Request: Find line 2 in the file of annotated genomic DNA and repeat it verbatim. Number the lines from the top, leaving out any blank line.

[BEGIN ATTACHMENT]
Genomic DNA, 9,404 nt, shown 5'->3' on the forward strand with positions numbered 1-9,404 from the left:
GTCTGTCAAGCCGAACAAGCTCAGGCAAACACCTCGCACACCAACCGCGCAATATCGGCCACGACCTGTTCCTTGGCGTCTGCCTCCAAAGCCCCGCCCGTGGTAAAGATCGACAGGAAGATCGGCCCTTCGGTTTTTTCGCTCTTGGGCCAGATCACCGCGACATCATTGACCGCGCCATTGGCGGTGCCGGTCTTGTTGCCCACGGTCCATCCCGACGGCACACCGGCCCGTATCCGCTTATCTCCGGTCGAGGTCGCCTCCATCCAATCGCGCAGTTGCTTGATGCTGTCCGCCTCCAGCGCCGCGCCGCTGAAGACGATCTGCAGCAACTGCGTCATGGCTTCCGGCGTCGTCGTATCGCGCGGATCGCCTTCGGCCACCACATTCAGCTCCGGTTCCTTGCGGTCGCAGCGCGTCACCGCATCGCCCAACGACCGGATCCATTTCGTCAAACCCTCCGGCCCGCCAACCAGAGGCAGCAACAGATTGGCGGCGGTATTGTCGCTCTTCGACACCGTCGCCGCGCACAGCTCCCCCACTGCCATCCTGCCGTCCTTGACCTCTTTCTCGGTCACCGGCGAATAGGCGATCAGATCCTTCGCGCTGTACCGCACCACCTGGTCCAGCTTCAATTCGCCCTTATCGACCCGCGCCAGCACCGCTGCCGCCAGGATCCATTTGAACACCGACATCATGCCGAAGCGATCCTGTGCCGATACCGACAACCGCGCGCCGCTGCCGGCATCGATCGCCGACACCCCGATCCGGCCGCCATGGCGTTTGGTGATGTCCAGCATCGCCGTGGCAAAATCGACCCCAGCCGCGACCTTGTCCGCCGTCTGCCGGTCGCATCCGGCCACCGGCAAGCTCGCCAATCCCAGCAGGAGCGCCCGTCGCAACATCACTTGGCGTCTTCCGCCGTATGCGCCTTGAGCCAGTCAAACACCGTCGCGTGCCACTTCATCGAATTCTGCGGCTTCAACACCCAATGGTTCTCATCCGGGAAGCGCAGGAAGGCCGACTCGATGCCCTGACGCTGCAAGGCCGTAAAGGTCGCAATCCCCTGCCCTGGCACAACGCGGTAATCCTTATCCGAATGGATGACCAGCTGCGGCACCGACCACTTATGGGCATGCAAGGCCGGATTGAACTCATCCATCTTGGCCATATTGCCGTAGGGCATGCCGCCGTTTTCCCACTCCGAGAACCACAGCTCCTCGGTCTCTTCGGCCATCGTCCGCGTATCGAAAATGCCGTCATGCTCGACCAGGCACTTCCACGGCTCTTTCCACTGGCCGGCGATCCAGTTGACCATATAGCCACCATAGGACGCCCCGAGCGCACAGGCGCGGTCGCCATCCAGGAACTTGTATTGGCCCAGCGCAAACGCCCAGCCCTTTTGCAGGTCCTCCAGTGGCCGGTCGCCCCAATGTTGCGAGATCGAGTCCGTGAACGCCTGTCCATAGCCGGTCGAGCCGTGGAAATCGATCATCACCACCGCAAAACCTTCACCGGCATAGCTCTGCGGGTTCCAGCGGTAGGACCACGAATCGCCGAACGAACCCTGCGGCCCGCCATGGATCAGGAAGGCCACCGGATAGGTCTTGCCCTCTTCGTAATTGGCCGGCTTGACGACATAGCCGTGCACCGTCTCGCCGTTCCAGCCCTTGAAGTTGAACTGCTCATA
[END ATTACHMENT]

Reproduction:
GTCTGTCAAGCCGAACAAGCTCAGGCAAACACCTCGCACACCAACCGCGCAATATCGGCCACGACCTGTTCCTTGGCGTCTGCCTCCAAAGCCCCGCCCGTGGTAAAGATCGACAGGAAGATCGGCCCTTCGGTTTTTTCGCTCTTGGGCCAGATCACCGCGACATCATTGACCGCGCCATTGGCGGTGCCGGTCTTGTTGCCCACGGTCCATCCCGACGGCACACCGGCCCGTATCCGCTTATCTCCGGTCGAGGTCGCCTCCATCCAATCGCGCAGTTGCTTGATGCTGTCCGCCTCCAGCGCCGCGCCGCTGAAGACGATCTGCAGCAACTGCGTCATGGCTTCCGGCGTCGTCGTATCGCGCGGATCGCCTTCGGCCACCACATTCAGCTCCGGTTCCTTGCGGTCGCAGCGCGTCACCGCATCGCCCAACGACCGGATCCATTTCGTCAAACCCTCCGGCCCGCCAACCAGAGGCAGCAACAGATTGGCGGCGGTATTGTCGCTCTTCGACACCGTCGCCGCGCACAGCTCCCCCACTGCCATCCTGCCGTCCTTGACCTCTTTCTCGGTCACCGGCGAATAGGCGATCAGATCCTTCGCGCTGTACCGCACCACCTGGTCCAGCTTCAATTCGCCCTTATCGACCCGCGCCAGCACCGCTGCCGCCAGGATCCATTTGAACACCGACATCATGCCGAAGCGATCCTGTGCCGATACCGACAACCGCGCGCCGCTGCCGGCATCGATCGCCGACACCCCGATCCGGCCGCCATGGCGTTTGGTGATGTCCAGCATCGCCGTGGCAAAATCGACCCCAGCCGCGACCTTGTCCGCCGTCTGCCGGTCGCATCCGGCCACCGGCAAGCTCGCCAATCCCAGCAGGAGCGCCCGTCGCAACATCACTTGGCGTCTTCCGCCGTATGCGCCTTGAGCCAGTCAAACACCGTCGCGTGCCACTTCATCGAATTCTGCGGCTTCAACACCCAATGGTTCTCATCCGGGAAGCGCAGGAAGGCCGACTCGATGCCCTGACGCTGCAAGGCCGTAAAGGTCGCAATCCCCTGCCCTGGCACAACGCGGTAATCCTTATCCGAATGGATGACCAGCTGCGGCACCGACCACTTATGGGCATGCAAGGCCGGATTGAACTCATCCATCTTGGCCATATTGCCGTAGGGCATGCCGCCGTTTTCCCACTCCGAGAACCACAGCTCCTCGGTCTCTTCGGCCATCGTCCGCGTATCGAAAATGCCGTCATGCTCGACCAGGCACTTCCACGGCTCTTTCCACTGGCCGGCGATCCAGTTGACCATATAGCCACCATAGGACGCCCCGAGCGCACAGGCGCGGTCGCCATCCAGGAACTTGTATTGGCCCAGCGCAAACGCCCAGCCCTTTTGCAGGTCCTCCAGTGGCCGGTCGCCCCAATGTTGCGAGATCGAGTCCGTGAACGCCTGTCCATAGCCGGTCGAGCCGTGGAAATCGATCATCACCACCGCAAAACCTTCACCGGCATAGCTCTGCGGGTTCCAGCGGTAGGACCACGAATCGCCGAACGAACCCTGCGGCCCGCCATGGATCAGGAAGGCCACCGGATAGGTCTTGCCCTCTTCGTAATTGGCCGGCTTGACGACATAGCCGTGCACCGTCTCGCCGTTCCAGCCCTTGAAGTTGAACTGCTCATA